Offsite Construction Can Make Housing Industry More Efficient

California builder Entekra believes offsite construction can make the U.S. housing industry a lot more efficient.
Entekra builds single-family and multifamily homes at two manufacturing plants in Northern California. Pictured: Entekra's plant in Modesto, Calif.

Entekra builds single-family and multifamily homes at two manufacturing plants in Northern California. Pictured: Entekra's plant in Modesto, Calif. All photos courtesy Entekra

When Gerry McCaughey talks about the standard housing construction methods in the United States, he sounds astonished—and not in a good way. He uses words like “ridiculous” and “lunacy” to describe the inefficiencies of on-site, stick-frame construction.

McCaughey’s company, Entekra, takes a different approach: offsite construction. “Europe has a very clear understanding of what offsite construction is,” the Ireland native says. The United States, he adds, does not. But that might soon change, thanks in part to Entekra. For its innovative approach, Entekra this year won the Ivory Prize for construction and design.

McCaughey’s father, Brian McCaughey, started Ireland’s first offsite construction company more than five decades ago. In the 1980s, Gerry and his brother, Gary, co-founded Century Homes, which became Europe’s largest offsite builder. After spotting an untapped opportunity stateside, the McCaughey brothers, in 2016, launched Entekra, where Gerry serves as CEO and chairman and Gary as senior vice president, supply chain.

In the U.S., Gerry McCaughey explains, stick-frame construction has long ruled the housing industry. Its advantage is its flexibility: A builder can make last-minute adjustments on site.

But the disadvantage is its inefficiency, plus the difficulty of guaranteeing high-quality on-site standards. On the other end of the construction spectrum is modular. Its advantage: it is factory-made so it can meet quality standards. But the disadvantage is its lack of flexibility.

“We sit in the middle,” McCaughey says. “The reason offsite construction has not made further progress in the United States is there’s a misunderstanding here of what it’s about.”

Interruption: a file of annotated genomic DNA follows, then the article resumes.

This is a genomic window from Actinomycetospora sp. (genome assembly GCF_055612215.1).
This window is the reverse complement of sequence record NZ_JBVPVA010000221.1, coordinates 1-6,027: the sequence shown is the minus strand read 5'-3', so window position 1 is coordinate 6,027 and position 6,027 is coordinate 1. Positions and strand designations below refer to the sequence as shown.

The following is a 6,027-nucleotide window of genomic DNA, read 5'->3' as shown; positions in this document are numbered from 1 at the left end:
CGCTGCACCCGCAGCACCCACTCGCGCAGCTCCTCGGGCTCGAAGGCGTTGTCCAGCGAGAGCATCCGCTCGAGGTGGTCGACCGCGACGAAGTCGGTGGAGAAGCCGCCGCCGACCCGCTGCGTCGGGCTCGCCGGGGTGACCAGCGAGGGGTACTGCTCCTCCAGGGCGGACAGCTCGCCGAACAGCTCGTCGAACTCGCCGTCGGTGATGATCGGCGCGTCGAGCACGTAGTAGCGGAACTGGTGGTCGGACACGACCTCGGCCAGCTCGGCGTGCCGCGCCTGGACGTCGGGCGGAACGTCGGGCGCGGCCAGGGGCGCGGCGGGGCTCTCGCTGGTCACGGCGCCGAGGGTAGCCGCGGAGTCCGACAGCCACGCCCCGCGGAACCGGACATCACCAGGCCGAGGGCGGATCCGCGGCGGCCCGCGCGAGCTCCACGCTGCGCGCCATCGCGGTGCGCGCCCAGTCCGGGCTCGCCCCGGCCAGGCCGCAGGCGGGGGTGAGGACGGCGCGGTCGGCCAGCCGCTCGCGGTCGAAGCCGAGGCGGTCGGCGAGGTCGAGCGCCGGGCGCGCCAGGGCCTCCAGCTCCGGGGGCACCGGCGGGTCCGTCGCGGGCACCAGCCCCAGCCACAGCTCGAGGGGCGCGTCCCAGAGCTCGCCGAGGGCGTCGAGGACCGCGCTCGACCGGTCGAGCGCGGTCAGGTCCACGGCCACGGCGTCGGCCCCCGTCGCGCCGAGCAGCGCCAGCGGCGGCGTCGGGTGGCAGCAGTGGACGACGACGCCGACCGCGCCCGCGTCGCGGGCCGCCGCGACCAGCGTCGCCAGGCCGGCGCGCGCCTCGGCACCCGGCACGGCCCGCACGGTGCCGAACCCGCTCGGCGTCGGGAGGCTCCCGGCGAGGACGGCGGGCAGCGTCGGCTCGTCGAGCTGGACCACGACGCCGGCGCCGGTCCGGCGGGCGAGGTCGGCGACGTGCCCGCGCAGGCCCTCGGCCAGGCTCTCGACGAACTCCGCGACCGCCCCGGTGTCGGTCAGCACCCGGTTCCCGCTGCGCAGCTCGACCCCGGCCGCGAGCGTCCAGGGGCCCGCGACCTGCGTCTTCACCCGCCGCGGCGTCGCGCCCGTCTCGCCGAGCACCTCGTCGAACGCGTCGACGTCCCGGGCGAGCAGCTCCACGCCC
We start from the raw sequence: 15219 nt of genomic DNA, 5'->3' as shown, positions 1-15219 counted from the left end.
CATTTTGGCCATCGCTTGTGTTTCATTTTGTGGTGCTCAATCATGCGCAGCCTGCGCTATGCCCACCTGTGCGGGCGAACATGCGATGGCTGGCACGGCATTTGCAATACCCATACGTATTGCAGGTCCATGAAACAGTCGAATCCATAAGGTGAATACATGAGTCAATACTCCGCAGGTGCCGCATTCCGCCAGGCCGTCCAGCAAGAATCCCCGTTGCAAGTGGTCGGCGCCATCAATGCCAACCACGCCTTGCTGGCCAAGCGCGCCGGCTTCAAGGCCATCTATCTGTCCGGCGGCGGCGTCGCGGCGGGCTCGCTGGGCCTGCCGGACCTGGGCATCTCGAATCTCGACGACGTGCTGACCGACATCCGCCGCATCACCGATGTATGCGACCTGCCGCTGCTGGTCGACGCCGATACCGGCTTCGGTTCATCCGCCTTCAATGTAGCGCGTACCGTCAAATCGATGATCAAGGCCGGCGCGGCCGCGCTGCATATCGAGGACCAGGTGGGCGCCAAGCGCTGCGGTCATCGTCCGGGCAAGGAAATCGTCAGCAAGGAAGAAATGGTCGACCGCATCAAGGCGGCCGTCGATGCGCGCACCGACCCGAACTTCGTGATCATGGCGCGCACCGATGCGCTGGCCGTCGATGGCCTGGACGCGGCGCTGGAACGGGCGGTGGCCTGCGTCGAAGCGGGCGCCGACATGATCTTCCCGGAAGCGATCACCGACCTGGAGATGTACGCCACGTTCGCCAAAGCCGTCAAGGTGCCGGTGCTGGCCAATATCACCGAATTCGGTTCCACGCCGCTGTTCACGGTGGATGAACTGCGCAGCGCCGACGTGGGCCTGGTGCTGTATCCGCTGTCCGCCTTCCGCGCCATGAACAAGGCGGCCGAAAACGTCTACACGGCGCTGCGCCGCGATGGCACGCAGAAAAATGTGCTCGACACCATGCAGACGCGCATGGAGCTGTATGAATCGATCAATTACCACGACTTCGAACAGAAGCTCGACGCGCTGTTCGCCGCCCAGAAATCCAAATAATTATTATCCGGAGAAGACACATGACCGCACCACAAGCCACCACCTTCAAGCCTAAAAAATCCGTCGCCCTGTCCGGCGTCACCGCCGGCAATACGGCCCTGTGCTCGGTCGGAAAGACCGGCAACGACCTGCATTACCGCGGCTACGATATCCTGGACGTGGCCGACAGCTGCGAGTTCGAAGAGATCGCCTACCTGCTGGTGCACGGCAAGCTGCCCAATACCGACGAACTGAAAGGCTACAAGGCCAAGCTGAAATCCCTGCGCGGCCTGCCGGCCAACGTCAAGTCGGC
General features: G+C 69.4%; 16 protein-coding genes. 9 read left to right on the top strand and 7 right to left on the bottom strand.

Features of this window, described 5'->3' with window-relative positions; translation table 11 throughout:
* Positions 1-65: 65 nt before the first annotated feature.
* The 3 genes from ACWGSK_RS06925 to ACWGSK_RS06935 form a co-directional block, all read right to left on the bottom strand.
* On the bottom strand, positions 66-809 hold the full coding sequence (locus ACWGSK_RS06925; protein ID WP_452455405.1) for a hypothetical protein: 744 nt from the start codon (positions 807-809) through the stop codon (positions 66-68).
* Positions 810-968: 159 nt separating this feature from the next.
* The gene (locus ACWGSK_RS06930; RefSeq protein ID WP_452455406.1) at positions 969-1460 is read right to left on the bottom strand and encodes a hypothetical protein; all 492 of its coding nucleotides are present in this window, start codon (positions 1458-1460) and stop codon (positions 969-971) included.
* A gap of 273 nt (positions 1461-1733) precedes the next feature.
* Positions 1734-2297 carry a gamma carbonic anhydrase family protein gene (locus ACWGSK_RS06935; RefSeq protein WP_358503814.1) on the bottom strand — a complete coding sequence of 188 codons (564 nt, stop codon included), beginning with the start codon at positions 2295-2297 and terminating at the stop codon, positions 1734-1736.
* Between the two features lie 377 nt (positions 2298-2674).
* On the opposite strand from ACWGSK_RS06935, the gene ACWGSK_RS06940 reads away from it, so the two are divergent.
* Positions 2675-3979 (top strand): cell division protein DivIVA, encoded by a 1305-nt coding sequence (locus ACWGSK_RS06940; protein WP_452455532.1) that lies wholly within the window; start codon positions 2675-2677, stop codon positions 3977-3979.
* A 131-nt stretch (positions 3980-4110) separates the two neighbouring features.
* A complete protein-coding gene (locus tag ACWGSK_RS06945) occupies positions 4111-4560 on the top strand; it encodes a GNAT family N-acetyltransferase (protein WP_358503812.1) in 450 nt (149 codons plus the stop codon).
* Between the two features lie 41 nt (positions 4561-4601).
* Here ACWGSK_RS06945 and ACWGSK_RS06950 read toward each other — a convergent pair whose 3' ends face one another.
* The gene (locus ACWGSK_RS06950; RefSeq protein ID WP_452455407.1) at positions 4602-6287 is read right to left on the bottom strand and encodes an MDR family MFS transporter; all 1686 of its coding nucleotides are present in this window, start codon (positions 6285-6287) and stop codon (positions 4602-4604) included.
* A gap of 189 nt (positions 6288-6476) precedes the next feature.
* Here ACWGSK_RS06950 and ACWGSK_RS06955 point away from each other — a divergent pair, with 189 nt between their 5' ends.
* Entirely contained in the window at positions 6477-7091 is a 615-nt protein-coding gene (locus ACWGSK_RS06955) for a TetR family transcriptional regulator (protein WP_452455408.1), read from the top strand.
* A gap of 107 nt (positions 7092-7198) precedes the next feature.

“Our view is it’s a hell of a lot cheaper to work out any problems on a computer screen than it is on a building site.” 
—Gerry McCaughey, CEO and chairman, Entekra

The Entekra Housing System

For Entekra, offsite is about using technology to bring the antiquated U.S. housing industry into the modern age. It’s about delivering not only prefab parts of a house, but a holistic system to ensure that construction is as efficient as possible. “We say, ‘If it’s not a system, it’s not a solution,’” says McCaughey.

That system, called the Fully Integrated Off-Site Solution (FIOSS), begins with a rigorous design process that uses computer-aided design (CAD) software and involves the builder, architect, engineer and any contractor who will work on the house. When a builder first comes to Entekra with an architectural plan (the company does not work directly with homebuyers as of yet), Entekra right away identifies and eliminates any of the design’s too-common inefficiencies and inaccuracies.

Design Engineering
In the design and engineering phase, Entekra first “builds” a virtual house to identify any potential design conflicts before manufacturing.

One inefficiency in particular astonishes McCaughey. It’s architects’ use of the term “field verify” on their drawings. Architects use the term to indicate that they cannot confirm a dimension or another design element, so they leave it to someone in the field to confirm it. And that introduces a lot of uncertainty. “It’s a ridiculous situation,” McCaughey says.